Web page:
Calazzo outdoor shower

[5] Heart of Glass
This glass-block enclosure illuminates a bather on the deck of a guest cottage. (Photo courtesy of Ethan Fierro from “The Outdoor Shower”)

outdoor glass shower

[6] Solar System
This solar-powered shower by Arkema makes a modern statement with an arching tower that positions the showerhead directly above the bather. Available in a range of colors, the overhead spray features a thermostat set at 86/100 degrees for safety, while the foot wash runs cool water.



[7] Space Case
This spacious, 8 ft. x 12-ft. shower in Bridgehampton, NY, has mahogany walls, built-in teak benches and stainless-steel fixtures. Perfect for a post-surfing rinse, it features a foot wash, hand-held spray and over-sized showerhead. The floor is hand-cut Indian stone with river-rock gravel. (Photo by Julian Wass)

Julian Wass shower

[8] Arbor Day
This Under the Tree outdoor shower by Conmoto has a delicate tree-like shape that is both aesthetically pleasing and practical. The top branch serves as the water-jet source, while the lower emerging branches function as holders for towels and soap-on-a-rope. Completely made of stainless steel and designed for year-round outdoor use, the garden shower is simply anchored by a spike in the ground. A garden hose provides the water supply.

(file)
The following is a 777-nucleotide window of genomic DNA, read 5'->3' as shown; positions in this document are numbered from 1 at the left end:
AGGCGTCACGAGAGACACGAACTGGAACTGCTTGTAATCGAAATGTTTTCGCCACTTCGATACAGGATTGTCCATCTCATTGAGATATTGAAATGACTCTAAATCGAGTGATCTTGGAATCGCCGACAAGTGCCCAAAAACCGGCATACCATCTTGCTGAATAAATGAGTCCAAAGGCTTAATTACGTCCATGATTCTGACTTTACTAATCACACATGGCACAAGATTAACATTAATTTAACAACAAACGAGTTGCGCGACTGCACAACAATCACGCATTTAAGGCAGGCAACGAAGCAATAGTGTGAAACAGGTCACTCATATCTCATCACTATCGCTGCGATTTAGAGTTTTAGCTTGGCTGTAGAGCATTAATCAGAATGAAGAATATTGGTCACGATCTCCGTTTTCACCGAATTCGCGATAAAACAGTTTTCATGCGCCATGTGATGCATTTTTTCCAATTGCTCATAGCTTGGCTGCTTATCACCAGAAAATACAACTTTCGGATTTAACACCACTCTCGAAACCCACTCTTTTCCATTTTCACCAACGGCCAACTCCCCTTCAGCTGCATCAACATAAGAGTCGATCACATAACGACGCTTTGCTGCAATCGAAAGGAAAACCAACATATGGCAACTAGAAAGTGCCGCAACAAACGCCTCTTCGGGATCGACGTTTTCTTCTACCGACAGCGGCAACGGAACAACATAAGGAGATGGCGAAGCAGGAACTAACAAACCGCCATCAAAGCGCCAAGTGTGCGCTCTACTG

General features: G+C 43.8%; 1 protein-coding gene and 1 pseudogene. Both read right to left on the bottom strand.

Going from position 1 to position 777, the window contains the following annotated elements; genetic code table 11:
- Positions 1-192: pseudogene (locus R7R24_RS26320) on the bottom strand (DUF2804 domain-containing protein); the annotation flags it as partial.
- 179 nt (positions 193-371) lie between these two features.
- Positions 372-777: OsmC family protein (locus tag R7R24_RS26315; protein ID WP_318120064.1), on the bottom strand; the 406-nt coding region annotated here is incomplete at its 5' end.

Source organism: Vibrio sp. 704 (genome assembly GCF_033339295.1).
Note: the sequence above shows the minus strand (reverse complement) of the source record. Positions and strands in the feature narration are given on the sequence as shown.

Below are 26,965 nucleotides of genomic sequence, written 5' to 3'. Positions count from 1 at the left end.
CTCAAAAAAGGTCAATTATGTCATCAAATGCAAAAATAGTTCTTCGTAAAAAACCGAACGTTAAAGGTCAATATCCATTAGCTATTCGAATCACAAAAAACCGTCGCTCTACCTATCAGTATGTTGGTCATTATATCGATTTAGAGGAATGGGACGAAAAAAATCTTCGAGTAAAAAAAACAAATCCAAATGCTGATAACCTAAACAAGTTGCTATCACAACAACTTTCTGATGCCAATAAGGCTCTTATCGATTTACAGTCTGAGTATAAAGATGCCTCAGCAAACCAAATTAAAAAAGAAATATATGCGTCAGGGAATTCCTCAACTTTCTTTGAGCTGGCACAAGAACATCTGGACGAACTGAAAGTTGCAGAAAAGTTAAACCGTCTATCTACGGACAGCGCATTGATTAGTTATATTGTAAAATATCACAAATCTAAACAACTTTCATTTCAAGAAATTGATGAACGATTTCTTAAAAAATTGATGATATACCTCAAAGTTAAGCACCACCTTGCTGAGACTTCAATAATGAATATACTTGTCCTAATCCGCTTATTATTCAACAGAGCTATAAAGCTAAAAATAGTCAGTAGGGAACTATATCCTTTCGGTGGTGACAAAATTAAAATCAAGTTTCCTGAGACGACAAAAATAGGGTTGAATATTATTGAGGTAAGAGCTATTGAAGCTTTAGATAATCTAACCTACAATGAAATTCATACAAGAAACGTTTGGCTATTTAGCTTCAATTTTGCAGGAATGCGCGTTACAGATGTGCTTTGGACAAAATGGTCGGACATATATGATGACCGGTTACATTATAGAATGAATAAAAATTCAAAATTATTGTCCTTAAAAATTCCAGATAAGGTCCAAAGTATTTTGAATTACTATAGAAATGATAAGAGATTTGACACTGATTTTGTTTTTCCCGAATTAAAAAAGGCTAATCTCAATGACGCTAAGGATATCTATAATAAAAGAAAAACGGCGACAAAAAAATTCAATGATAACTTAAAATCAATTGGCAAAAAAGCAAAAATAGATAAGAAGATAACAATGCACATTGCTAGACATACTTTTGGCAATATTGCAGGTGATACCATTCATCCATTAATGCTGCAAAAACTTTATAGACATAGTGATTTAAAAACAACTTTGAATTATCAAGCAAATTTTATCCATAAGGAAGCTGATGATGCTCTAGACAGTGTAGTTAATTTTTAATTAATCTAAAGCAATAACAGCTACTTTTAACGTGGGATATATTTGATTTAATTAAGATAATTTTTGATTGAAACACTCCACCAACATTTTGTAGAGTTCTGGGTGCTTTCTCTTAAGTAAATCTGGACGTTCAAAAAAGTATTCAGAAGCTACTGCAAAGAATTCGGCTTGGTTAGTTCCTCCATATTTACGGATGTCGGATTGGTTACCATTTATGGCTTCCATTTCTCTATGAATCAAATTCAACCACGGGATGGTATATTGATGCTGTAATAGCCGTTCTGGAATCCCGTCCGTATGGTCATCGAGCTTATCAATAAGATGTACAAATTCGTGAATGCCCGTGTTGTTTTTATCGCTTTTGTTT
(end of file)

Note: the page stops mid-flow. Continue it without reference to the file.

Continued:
conmoto shower

[9] Leaves of Grass
The creative vine-shaped copper plumbing and sheet-metal foliage of this shower on Cumberland Island, GA, add an aesthetic touch to the most functional part of the shower. (Photo courtesy of Ethan Fierro from “The Outdoor Shower”)



[10] Sculptured Bliss
The Aqua Adagio high-polish stainless-steel shower from Jaclo adds a sculptural statement to any outdoor oasis. Its luxurious features include a round waterfall spray, a body spray and a foot-wash outlet.



[11] Grotto Fabulous
The enclosure for this Tuscan, AZ, shower is a spiral of local fieldstone. Occasional slabs project out from the wall, creating shelves for sitting and holding bath products. A variety of sun-loving vines are planted on the top of the wall. (Photo courtesy of Ethan Fierro from “The Outdoor Shower”)



[12] Falling Water
The Waterfall Shower, designed by Mark Suensilpong for Jane Hamley Wells, combines teak and stainless steel for a serene statement. More than seven ft. tall, the shower releases a thin sheet of water that falls to the square-platform shower base. A single handle controls the cold water flow.

waterfall shower

[13] Light Fantastic
Illuminated at dusk, this shower has nautical-grade lights installed flush into the mahogany. This exceptional shower also features stylized overhead copper plumbing and bronze support rods, forming an asymmetrical web to contrast with the strong horizontal lines of the showering enclosure. (Photo courtesy of Ethan Fierro from “The Outdoor Shower”)

outdoor shower